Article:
The UK Information Commissioner's Office (ICO) has reopened its investigation into Google over information collected over Wi-Fi by the company's Street View cars.
The ICO has written to senior vice-president Alan Eustace and echoes the view of the US Federal Communications Commission that personal information was deliberately collected.
ICO has asked Google to answer seven specific demands for information:
1. List precisely what type of personal data and sensitive personal data was captured within the payload data collected in the UK.
2. Confirm at what point Google managers became aware of the type of payload data being captured during operations in the UK and what technological or organisational measures were introduced to limit further data collection prior to the admissions made by Google Inc on the blog post dated 14 May, 2010.
3. Provide a substantial explanation as to why this type of data was not included in the pre-prepared data sample presented to and viewed by staff from the Information Commissioners Office.
4. At what point had the senior managers within Google seen the software design documents and been briefed about the code and precisely what type of data it could capture during the development process and actual capture of payload data?
5. Provide copies of the original software design document and any subsequent version control software documentation and associated logs used to record managerial decisions and rationale.
6. Outline in full the privacy concerns identified by Google managers once the [software] engineer [who designed the programme] revealed the practice, including details of how this threat was managed and what decisions were made to continue or terminate this practice.
7. Outline what measures were introduced to prevent breaches of the Data Protection Act 1998 at each stage of the Google Street View process.
Google said it was happy to answer the ICO's questions.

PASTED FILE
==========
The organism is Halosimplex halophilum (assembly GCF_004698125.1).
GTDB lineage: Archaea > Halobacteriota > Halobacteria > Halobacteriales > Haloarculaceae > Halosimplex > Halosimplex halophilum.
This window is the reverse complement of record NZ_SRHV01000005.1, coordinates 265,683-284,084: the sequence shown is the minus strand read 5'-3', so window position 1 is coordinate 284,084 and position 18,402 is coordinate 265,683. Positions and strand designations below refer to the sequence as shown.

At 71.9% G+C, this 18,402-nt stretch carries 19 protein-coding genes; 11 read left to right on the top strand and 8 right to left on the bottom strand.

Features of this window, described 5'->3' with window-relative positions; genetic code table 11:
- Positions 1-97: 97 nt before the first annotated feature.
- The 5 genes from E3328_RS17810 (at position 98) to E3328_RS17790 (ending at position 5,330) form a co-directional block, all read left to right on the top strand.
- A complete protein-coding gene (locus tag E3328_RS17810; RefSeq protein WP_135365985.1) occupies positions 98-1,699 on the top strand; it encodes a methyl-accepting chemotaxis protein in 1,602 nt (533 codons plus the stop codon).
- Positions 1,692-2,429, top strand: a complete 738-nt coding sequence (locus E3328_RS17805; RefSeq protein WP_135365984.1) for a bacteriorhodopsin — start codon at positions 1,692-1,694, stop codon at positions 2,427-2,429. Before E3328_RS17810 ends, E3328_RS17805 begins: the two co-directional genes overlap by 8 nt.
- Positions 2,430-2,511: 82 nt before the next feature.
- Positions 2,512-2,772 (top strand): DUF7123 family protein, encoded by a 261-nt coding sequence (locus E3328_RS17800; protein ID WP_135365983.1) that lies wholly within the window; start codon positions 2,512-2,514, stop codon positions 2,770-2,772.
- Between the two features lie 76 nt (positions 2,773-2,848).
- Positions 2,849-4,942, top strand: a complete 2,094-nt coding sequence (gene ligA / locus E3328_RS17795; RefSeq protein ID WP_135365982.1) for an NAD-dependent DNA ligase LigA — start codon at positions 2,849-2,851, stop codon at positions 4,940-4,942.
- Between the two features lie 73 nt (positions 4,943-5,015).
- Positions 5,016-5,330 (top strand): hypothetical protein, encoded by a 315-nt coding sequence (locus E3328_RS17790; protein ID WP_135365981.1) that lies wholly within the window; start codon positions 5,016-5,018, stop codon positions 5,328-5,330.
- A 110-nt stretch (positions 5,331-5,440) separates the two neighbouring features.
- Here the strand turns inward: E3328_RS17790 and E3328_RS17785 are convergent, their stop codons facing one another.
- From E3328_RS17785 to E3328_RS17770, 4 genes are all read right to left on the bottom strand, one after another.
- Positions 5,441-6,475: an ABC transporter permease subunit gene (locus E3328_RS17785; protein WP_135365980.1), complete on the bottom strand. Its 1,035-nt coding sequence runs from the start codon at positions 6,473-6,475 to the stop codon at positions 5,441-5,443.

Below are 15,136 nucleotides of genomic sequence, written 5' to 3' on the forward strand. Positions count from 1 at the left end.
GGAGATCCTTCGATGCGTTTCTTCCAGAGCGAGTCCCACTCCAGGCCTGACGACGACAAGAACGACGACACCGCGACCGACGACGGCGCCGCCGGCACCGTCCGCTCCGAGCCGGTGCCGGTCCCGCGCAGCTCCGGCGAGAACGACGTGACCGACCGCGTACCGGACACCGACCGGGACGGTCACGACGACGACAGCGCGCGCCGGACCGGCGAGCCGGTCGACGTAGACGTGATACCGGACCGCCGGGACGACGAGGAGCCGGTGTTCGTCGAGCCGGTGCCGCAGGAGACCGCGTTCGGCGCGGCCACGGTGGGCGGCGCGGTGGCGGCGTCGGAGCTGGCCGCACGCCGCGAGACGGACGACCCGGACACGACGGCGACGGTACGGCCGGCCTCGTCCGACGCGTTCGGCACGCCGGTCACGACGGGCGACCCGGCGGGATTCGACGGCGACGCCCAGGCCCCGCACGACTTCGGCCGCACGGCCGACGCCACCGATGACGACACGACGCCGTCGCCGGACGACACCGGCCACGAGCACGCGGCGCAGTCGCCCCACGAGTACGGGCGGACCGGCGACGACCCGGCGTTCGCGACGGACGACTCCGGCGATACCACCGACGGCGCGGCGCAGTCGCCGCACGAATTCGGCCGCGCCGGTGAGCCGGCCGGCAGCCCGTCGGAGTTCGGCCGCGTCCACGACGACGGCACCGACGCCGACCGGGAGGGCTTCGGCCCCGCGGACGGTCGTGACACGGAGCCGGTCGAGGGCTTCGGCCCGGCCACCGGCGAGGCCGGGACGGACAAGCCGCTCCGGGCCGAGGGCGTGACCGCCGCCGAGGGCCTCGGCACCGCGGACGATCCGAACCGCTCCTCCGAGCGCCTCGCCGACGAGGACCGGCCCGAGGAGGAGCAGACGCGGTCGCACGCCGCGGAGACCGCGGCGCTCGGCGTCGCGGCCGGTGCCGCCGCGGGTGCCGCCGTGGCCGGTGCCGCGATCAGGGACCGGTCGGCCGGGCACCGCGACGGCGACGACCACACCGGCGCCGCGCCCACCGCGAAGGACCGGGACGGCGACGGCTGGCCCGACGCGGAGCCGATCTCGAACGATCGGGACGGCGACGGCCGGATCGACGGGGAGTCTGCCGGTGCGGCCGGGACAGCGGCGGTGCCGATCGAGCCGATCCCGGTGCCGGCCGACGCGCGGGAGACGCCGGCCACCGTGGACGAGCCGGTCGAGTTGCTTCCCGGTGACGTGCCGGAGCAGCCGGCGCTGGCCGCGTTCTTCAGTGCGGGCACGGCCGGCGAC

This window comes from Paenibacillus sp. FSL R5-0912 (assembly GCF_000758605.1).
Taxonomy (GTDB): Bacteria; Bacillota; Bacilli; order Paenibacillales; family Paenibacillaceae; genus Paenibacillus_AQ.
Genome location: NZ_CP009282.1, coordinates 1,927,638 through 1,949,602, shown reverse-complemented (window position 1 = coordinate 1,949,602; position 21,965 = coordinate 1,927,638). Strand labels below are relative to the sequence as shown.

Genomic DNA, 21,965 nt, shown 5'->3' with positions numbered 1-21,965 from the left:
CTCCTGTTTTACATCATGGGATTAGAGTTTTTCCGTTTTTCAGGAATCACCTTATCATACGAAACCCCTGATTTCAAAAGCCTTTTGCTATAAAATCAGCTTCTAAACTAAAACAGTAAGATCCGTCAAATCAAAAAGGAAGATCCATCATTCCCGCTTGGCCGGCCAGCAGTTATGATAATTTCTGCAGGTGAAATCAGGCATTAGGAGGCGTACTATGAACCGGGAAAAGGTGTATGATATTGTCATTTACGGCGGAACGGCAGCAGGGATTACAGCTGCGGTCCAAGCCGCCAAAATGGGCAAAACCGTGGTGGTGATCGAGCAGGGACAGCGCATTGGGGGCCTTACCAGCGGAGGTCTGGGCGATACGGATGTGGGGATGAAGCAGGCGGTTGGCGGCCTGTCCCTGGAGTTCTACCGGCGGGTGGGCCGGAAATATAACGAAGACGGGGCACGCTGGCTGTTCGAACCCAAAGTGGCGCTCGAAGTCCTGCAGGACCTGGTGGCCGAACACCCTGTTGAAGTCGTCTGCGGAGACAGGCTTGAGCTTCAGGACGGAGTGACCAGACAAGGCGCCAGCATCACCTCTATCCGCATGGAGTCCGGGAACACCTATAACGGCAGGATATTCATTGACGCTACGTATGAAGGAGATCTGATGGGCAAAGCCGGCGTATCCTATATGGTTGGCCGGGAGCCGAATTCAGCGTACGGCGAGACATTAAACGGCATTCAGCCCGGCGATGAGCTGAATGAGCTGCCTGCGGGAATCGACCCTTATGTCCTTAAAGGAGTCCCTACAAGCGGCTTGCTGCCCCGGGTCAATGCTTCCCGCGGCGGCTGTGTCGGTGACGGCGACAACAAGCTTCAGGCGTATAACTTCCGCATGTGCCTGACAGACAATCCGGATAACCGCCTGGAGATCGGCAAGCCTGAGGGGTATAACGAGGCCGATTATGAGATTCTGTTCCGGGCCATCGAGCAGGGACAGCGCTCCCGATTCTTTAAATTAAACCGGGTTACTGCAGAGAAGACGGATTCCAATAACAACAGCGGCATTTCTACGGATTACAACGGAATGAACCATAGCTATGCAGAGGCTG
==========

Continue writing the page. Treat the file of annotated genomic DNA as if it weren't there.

"We have always said that the project leaders did not want and did not use this payload data. Indeed, they never even looked at it," a Google spokesman told the BBC.
ICO first looked into the matter in 2010 when a public blog reported that Google Street View vehicles had been adapted to collect publicly available Wi-Fi signals and had mistakenly collected a limited amount of payload data, likely to include a very limited quantity of emails, URLs and passwords.
Google said at the time its purpose had been to identify Wi-Fi networks and to map their approximate location using GPS co-ordinates of the GSV car when the radio signal was received. The aim was to build and improve the geo-location database for location-based mobile applications.
At the time ICO considered Google's compliance with the provisions of the Data Protection Act and, following consideration of the remedial action taken by Google and the evidence available, decided to not exercise his enforcement powers.
In August 2011, ICO ruled that Google had taken reasonable steps to improve its privacy policies following an audit at the company's London office.
However, the notice of Google's good works came with a warning that ICO would continue to be vigilant.
"The ICO's Google audit is not a rubber stamp for the company's data protection policies. The company needs to ensure its work in this area continues to evolve alongside new products and technologies. Google will not be filed and forgotten by the ICO."
The contract software engineer behind the project - referred to as Engineer Doe in the FCC documents - was named by a former state investigator as Marius Milner, a programmer who specialises in telecommunications and Wi-Fi networking.